I am Akari, a Toronto-based practitioner who provides tools and solutions to facilitate breast and pelvic health with extra emphasis on emotional and social wellbeing.
My friends and patients describe me as patient-centred, professional, detail-oriented, problem-solving, and … quite funny (or silly sometimes)!
“I am here, ready to support you.
Please contact me so that we can restore your health together”.
Akari Yokokawa (She/Her)
Registered Traditional Chinese Medicine Practitioner
Registered Massage Therapist
Lactation Consultant in Training
A Full Story: Why I do what I do
Since I was little, I knew I wanted to do something to help others.
At the age of 18, I made my first official step into healthcare and entered a nursing program. It was a sincere, genuine, and natural decision for me. Since then, I have studied and worked in many fields in western medicine, and now continue learning Chinese Medicine. Simply put, I have studied modern and ancient medicines to deliver the best possible care to my patients for over two decades.
Nursing is definitely a foundation of my work. I learned a great deal about the human body and western treatments and I have witnessed many, many life stories. Putting the physical, emotional, and social factors of the patient in the whole picture was what I was trained to understand for my patients - it’s my backbone. It has taught me patient-centeredness.
In the first year of my nursing career at an Intensive Care Unit (ICU) in Japan, I met a very sweet elderly couple and I was assigned to be the wife’s primary care nurse. One day, my patient and her husband handed me very cute handmade charms as a thank-you. Sadly, the patient passed soon after a very difficult surgery, and her husband took his own life to follow her. I was also his primary care nurse for his last days when he was taken to the hospital, but his strong will took him to where his beloved wife was. It was the most painful, devastating experience in my entire career to this day. The charms they gave me are still with me here in Canada, and I still think of them every day. They are the reason I stay in healthcare.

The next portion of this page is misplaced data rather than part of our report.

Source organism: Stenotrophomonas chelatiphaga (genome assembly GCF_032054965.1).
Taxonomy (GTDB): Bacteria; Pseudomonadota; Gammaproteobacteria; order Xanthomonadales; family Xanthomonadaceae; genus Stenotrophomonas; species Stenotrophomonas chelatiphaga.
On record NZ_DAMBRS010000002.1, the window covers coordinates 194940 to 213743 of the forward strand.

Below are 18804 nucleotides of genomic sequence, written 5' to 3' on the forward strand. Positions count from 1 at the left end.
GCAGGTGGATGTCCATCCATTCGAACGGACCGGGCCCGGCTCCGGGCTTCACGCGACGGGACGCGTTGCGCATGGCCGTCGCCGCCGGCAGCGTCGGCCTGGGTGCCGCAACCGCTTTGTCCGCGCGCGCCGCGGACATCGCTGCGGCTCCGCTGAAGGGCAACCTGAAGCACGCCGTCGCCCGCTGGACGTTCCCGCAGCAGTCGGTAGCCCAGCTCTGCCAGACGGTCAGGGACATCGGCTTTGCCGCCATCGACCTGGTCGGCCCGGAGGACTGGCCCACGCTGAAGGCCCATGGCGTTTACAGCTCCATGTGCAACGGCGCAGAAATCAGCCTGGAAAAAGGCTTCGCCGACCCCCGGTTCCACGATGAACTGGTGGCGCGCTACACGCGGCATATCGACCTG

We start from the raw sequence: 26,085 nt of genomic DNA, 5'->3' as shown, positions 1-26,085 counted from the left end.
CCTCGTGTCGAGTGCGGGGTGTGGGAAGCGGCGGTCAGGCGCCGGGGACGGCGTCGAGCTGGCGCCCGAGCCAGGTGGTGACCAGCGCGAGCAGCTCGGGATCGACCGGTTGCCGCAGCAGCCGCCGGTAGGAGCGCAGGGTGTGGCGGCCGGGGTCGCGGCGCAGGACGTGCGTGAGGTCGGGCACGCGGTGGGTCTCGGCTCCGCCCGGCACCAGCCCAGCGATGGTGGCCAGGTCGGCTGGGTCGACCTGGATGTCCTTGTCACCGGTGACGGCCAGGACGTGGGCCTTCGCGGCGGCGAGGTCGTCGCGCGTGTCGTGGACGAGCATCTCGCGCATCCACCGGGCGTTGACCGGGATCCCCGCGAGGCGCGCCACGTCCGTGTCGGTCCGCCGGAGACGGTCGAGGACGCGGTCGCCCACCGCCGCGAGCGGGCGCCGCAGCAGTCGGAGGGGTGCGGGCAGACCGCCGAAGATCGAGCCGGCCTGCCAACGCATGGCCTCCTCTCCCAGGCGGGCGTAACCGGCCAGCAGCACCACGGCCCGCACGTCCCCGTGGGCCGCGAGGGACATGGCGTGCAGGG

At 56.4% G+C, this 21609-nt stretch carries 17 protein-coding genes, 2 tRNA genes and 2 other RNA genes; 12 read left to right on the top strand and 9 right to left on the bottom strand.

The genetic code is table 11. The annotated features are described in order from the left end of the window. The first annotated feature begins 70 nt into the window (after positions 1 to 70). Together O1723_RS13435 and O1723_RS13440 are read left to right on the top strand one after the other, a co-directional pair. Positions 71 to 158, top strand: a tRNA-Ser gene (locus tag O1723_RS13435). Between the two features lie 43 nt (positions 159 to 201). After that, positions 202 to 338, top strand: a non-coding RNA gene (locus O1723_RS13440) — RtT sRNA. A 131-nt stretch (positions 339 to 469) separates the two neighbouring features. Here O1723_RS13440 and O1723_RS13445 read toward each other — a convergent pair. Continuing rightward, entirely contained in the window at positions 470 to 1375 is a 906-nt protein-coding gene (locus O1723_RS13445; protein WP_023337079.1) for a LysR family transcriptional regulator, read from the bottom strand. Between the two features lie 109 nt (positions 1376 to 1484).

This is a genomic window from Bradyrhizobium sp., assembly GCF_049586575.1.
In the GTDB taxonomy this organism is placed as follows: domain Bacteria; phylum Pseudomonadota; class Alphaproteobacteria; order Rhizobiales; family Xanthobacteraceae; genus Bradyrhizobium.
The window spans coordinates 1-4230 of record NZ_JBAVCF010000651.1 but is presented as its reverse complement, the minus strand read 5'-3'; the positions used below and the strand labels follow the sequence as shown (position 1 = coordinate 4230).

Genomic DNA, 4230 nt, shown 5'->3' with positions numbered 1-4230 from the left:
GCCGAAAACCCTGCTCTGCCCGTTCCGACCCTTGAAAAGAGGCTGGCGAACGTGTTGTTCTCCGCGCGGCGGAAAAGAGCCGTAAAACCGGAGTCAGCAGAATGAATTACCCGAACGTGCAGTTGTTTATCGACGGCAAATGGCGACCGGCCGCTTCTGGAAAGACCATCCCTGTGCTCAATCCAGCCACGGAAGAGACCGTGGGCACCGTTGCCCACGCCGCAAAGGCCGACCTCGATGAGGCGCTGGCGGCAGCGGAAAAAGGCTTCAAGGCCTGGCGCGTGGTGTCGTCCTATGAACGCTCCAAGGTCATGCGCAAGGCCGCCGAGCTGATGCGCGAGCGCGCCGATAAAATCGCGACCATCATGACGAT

Clinical Engineering (CE) has lightened the passion and joy I have for learning. The school years were full of fun and I learned professionalism and how my own behaviour can change relationships from one of the most stubborn patients I cared for at a hemodialysis unit as an RN and a CE student in Japan. As a new acquaintance of his, I was rejected by him numerous times when I attended for his care, but I kept greeting him and being humorous to ease his tension while doing my part. After a few months, we became like best friends and developed a new routine of greeting each other with a “high five!”. It was a daily highlight to see a big smile on his face as he entered the dialysis unit, and we had a lot of fun during his regular dialysis visits along with other patients. I miss everyone I met there.
Massage therapy has deepened the care I feel for patients. Every patient is unique, and every day is a learning experience. I have learned to listen to my patients’ bodies because their bodies knows the answer.
Chinese Medicine has opened new doors for me to see the whole person from a very different angle. This has been filling the gaps that western medicine hasn’t been able to fill. I now truly trust the healing ability we have within ourselves. We are all unique, and valuing and appreciating the uniqueness is the key for the optimal wellness of a particular person. No more cookie cutter treatments. No more covering up the symptoms. In this medicine, I am an attentive detective. I listen, observe, feel, and analyze all the information I gather from the patient to understand what is exactly happening to this person in front of me, right at this moment. And, ta-dah!, it happens. It gives me chills!
In the meantime, I have gone through some ups and downs, just like others. They were the good and the bad, bright and dark, sweet, bitter, sour, all sorts. I admit that there were moments I almost lost hope in my life with many transitional moments. But I am here.
It is because I have been fortunate to be surrounded by wonderful people, that I keep getting up after each struggle. Someone once told me that FAIL can mean a “First Attempt In Learning”. I wouldn’t be here without some FAILs.
I feel now it’s my turn to help my community.
I do so by providing a safe and non-judgmental space for my patients to be their true-selves and to be heard, so that they can initiate a fulfilling life when they go through life’s stages and start or add new roles in life. Whether it is graduating a school, starting a new job, marriage, childbearing, birth, postpartum, career change, separation, mid-age adjustment, menopause, or others, we face many physical and emotional challenges based on social influence.
My patients are my motivation to continue learning and providing care. I have been learning advanced theories and treatments in my fields from numerous educators and mentors. They’ve got my back, and my treatments are a true blend of all my mentors' work to best address the very unique person right in front of me, and I feel so fortunate about this.
Outside of work, I am quite an introvert.
I maintain my work-life balance and recharge physically and mentally by turning off my phone, reading books, feeling nature, cooking seasonal food, practicing Qi Gong and yoga stretches, and snuggling with two very talkative kitties who make appearances in my social media posts from time to time.
Why do I have to see you?
I am LGBTQ2S and POC. Will you treat me?
Do you speak Japanese? 日本語でのケアもしていますか？
Japanese is my first language.
Feel free to reach out!